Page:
Take for example, what to my mind are two  of the biggest problems we face in the UK – the deficiencies in basic maths and English skills in young adults and the huge disconnect between the needs of employers  and the skill base of potential employees.  Few people would argue about the depth of this crisis so is not possible to seek a common vision as to how we address this issue and then agree a comprehensive strategy to implement it? I would argue that currently all we are seeing is a series of piecemeal initiatives without a common thread and with only grudging support from those whose job it is to make them work.

So I worry about the proposed Traineeship programme due for implementation in September this year.  Potentially I think it is a hugely exciting development but where does it fit in to the overall plan (assuming that there is one!). Whilst I welcome the inclusion of a discussion period currently underway, the danger is that that this discussion will take place in isolation since few of us are party to where this initiative sits within the wider context of our education and skills system.

Sadly our Education system, like our other great institutions, will always to some extent be a political football, subject to the philosophies of the party in power. But that shouldn’t prevent us from being given the chance (if we wish) to buy into a shared vision. Even if I wanted to, I couldn’t do that at the moment because I have no idea what that vision is. We can’t all be a Steve Jobs but we can all paint pictures and share them and our political masters should be doing so far more frequently.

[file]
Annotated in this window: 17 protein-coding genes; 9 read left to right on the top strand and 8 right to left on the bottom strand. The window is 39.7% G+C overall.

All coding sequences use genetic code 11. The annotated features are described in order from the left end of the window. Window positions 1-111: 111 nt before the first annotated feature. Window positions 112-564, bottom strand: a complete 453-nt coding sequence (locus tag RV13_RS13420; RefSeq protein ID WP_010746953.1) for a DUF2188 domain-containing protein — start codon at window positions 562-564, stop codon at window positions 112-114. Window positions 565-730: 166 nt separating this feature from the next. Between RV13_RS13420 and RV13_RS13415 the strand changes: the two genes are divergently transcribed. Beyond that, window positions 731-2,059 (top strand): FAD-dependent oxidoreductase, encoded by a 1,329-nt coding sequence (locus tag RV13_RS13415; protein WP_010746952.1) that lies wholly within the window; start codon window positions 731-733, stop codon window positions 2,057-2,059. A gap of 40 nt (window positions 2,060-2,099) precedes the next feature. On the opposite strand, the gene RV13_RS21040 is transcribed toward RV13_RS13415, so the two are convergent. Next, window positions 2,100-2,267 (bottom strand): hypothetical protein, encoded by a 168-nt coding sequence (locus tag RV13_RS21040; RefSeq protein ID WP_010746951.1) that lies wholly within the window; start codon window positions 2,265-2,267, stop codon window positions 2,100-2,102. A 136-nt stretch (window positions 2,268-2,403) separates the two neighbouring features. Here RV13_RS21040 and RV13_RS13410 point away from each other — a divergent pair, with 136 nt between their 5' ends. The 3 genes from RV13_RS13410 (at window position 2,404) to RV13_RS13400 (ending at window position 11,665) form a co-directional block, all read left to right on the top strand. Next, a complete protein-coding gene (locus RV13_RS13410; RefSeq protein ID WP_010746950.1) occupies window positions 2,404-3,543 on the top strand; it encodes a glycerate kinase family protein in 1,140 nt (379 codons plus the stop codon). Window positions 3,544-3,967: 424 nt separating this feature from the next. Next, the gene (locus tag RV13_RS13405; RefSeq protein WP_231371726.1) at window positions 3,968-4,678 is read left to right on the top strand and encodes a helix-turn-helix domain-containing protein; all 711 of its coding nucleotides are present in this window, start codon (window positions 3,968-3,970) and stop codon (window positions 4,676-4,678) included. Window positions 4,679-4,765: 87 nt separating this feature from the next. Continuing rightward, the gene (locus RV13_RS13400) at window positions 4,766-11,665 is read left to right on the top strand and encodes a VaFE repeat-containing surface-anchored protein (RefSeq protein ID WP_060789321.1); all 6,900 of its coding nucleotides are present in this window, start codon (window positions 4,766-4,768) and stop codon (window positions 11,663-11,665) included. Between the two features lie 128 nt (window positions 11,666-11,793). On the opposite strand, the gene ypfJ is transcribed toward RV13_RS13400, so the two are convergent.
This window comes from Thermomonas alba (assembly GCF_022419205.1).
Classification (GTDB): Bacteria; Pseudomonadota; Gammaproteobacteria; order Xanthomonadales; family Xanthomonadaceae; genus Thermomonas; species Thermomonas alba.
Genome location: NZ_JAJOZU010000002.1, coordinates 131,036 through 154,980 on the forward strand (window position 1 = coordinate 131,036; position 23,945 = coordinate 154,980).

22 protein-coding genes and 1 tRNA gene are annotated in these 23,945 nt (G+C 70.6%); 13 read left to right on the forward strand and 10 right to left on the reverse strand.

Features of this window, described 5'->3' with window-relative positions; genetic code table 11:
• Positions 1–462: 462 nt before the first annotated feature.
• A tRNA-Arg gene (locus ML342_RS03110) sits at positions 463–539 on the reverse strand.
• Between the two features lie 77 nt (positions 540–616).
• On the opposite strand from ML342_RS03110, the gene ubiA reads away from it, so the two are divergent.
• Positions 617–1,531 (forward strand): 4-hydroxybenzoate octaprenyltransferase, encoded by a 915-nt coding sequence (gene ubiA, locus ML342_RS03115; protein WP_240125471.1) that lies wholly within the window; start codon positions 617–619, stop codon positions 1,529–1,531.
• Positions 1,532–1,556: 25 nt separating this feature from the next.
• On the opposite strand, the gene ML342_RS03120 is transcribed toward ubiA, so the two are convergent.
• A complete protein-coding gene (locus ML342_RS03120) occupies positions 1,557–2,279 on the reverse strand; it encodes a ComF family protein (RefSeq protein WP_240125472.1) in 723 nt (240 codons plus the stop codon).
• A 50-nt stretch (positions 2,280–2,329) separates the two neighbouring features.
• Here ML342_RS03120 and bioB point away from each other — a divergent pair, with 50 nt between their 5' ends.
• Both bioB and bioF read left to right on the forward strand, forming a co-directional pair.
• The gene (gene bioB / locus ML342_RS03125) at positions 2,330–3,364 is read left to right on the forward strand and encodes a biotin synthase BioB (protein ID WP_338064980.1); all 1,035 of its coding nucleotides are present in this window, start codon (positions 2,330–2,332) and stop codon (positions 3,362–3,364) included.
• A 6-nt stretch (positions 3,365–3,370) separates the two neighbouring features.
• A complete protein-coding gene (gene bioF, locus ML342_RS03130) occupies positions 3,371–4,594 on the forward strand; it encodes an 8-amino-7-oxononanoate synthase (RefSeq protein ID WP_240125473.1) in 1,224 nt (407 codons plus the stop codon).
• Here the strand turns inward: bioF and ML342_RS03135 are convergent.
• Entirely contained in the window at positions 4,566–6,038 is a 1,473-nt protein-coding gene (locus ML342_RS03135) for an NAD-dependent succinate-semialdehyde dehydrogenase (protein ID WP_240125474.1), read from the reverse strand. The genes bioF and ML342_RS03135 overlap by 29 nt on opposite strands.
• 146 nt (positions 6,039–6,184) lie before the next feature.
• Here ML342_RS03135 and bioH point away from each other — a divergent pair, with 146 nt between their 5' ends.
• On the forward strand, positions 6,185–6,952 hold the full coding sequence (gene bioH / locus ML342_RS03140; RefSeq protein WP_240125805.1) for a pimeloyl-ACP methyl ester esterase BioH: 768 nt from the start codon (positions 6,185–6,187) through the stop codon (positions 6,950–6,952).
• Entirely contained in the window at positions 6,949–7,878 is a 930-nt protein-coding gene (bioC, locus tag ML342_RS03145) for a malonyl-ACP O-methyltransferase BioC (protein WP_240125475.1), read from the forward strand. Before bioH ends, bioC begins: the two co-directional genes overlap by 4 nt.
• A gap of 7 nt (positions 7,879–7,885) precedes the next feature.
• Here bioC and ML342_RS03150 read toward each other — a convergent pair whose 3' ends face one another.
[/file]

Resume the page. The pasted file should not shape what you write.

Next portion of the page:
Roger Francis is a Director with Creative Learning Partners Ltd, a new vocational training company formed by the senior managers and staff of MindLeaders Learning Services following the acquisition of the company by Skillsoft in 2012 and focusing on the delivery of Functional Skills